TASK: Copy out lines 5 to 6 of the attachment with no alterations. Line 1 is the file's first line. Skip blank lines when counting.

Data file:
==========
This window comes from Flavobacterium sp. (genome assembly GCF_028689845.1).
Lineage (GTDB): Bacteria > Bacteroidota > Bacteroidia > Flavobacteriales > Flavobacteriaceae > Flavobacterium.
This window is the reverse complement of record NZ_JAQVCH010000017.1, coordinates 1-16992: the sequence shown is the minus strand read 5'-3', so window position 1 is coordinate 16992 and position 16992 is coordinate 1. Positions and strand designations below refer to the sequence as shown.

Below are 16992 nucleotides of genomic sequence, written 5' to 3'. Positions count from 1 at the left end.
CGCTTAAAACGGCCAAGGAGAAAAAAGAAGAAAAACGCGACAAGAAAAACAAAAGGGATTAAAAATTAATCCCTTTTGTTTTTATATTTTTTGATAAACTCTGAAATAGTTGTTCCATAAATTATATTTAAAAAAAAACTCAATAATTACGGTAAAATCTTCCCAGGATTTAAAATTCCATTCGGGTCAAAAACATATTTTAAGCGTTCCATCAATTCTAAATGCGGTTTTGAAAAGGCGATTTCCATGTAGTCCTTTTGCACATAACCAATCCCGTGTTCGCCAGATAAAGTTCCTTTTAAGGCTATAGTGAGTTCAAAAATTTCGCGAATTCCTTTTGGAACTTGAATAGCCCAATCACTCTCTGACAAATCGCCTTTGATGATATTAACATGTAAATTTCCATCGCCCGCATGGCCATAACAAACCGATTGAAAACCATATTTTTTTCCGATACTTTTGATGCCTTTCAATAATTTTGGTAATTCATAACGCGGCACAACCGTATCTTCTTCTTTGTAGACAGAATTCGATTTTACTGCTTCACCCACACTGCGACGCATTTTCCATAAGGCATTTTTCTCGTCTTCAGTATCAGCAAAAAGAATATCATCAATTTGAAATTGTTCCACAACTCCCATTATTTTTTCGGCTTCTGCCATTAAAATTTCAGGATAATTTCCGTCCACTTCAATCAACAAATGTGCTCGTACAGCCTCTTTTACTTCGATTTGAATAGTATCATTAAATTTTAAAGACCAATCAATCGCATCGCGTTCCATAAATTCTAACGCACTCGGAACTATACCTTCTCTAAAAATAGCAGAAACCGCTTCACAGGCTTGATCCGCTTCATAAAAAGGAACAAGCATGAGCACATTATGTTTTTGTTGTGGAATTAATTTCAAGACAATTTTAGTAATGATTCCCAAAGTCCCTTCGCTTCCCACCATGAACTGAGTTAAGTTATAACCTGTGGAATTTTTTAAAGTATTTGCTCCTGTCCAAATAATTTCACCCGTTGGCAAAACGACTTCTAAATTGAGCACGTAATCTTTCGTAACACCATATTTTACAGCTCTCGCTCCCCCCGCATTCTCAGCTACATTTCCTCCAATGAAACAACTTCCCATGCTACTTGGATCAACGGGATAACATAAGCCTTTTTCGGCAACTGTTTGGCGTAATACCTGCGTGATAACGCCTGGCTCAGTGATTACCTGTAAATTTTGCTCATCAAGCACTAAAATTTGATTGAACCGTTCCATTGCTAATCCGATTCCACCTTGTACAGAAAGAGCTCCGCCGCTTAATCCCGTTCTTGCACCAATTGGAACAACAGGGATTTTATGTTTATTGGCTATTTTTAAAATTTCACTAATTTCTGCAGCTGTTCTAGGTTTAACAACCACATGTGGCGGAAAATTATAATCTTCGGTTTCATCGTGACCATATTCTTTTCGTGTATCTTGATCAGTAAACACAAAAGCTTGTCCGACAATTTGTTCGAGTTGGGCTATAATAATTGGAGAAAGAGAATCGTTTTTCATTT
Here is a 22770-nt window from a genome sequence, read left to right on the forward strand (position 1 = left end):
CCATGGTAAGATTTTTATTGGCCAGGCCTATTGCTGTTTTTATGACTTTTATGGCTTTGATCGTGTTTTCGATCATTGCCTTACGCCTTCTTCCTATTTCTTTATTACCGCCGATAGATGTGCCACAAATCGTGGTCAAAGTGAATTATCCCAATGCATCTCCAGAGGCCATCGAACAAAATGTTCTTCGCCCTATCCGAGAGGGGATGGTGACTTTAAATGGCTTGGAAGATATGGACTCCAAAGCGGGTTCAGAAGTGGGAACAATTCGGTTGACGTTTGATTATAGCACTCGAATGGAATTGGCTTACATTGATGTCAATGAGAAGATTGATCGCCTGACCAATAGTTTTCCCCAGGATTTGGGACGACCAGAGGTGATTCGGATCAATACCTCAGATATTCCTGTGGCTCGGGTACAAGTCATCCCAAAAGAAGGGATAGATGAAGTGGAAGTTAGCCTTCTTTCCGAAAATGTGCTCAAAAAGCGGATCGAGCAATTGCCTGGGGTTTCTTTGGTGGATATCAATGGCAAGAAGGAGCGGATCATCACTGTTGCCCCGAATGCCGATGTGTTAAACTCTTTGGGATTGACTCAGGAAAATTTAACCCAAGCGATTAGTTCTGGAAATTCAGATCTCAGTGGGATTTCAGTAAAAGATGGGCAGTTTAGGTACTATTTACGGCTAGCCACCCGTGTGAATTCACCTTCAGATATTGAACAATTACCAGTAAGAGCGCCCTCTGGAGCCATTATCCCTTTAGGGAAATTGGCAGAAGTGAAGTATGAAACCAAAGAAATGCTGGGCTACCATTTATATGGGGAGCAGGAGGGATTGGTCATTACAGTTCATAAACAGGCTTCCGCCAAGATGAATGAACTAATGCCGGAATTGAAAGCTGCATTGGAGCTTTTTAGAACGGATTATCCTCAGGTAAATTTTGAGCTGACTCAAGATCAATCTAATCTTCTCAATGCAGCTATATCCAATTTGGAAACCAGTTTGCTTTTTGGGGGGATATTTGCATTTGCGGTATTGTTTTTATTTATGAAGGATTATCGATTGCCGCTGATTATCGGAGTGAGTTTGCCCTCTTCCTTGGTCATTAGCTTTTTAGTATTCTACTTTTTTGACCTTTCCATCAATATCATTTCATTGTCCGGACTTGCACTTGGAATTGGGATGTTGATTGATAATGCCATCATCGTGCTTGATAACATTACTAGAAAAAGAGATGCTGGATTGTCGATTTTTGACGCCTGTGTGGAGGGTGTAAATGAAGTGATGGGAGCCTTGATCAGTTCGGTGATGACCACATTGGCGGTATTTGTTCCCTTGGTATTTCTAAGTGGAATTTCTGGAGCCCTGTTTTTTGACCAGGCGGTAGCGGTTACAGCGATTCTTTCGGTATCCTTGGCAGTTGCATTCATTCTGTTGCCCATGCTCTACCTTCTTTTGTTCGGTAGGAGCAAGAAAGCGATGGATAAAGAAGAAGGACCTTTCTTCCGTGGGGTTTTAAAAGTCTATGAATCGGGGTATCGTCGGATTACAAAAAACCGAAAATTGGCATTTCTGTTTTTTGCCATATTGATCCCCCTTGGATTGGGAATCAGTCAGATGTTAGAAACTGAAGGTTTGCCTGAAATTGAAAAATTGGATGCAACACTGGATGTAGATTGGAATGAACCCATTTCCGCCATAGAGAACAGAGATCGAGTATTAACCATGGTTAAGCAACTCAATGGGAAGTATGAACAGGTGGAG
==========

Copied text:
CGCTTAAAACGGCCAAGGAGAAAAAAGAAGAAAAACGCGACAAGAAAAACAAAAGGGATTAAAAATTAATCCCTTTTGTTTTTATATTTTTTGATAAACTCTGAAATAGTTGTTCCATAAATTATATTTAAAAAAAAACTCAATAATTACGGTAAAATCTTCCCAGGATTTAAAATTCCATTCGGGTCAAAAACATATTTTAAGCGTTCCATCAATTCTAAATGCGGTTTTGAAAAGGCGATTTCCATGTAGTCCTTTTGCACATAACCAATCCCGTGTTCGCCAGATAAAGTTCCTTTTAAGGCTATAGTGAGTTCAAAAATTTCGCGAATTCCTTTTGGAACTTGAATAGCCCAATCACTCTCTGACAAATCGCCTTTGATGATATTAACATGTAAATTTCCATCGCCCGCATGGCCATAACAAACCGATTGAAAACCATATTTTTTTCCGATACTTTTGATGCCTTTCAATAATTTTGGTAATTCATAACGCGGCACAACCGTATCTTCTTCTTTGTAGACAGAATTCGATTTTACTGCTTCACCCACACTGCGACGCATTTTCCATAAGGCATTTTTCTCGTCTTCAGTATCAGCAAAAAGAATATCATCAATTTGAAATTGTTCCACAACTCCCATTATTTTTTCGGCTTCTGCCATTAAAATTTCAGGATAATTTCCGTCCACTTCAATCAACAAATGTGCTCGTACAGCCTCTTTTACTTCGATTTGAATAGTATCATTAAATTTTAAAGACCAATCAATCGCATCGCGTTCCATAAATTCTAACGCACTCGGAACTATACCTTCTCTAAAAATAGCAGAAACCGCTTCACAGGCTTGATCCGCTTCATAAAAAGGAACAAGCATGAGCACATTATGTTTTTGTTGTGGAATTAATTTCAAGACAATTTTAGTAATGATTCCCAAAGTCCCTTCGCTTCCCACCATGAACTGAGTTAAGTTATAACCTGTGGAATTTTTTAAAGTATTTGCTCCTGTCCAAATAATTTCACCCGTTGGCAAAACGACTTCTAAATTGAGCACGTAATCTTTCGTAACACCATATTTTACAGCTCTCGCTCCCCCCGCATTCTCAGCTACATTTCCTCCAATGAAACAACTTCCCATGCTACTTGGATCAACGGGATAACATAAGCCTTTTTCGGCAACTGTTTGGCGTAATACCTGCGTGATAACGCCTGGCTCAGTGATTACCTGTAAATTTTGCTCATCAAGCACTAAAATTTGATTGAACCGTTCCATTGCTAATCCGATTCCACCTTGTACAGAAAGAGCTCCGCCGCTTAATCCCGTTCTTGCACCAATTGGAACAACAGGGATTTTATGTTTATTGGCTATTTTTAAAATTTCACTAATTTCTGCAGCTGTTCTAGGTTTAACAACCACATGTGGCGGAAAATTATAATCTTCGGTTTCATCGTGACCATATTCTTTTCGTGTATCTTGATCAGTAAACACAAAAGCTTGTCCGACAATTTGTTCGAGTTGGGCTATAATAATTGGAGAAAGAGAATCGTTTTTCATTT
Here is a 22770-nt window from a genome sequence, read left to right on the forward strand (position 1 = left end):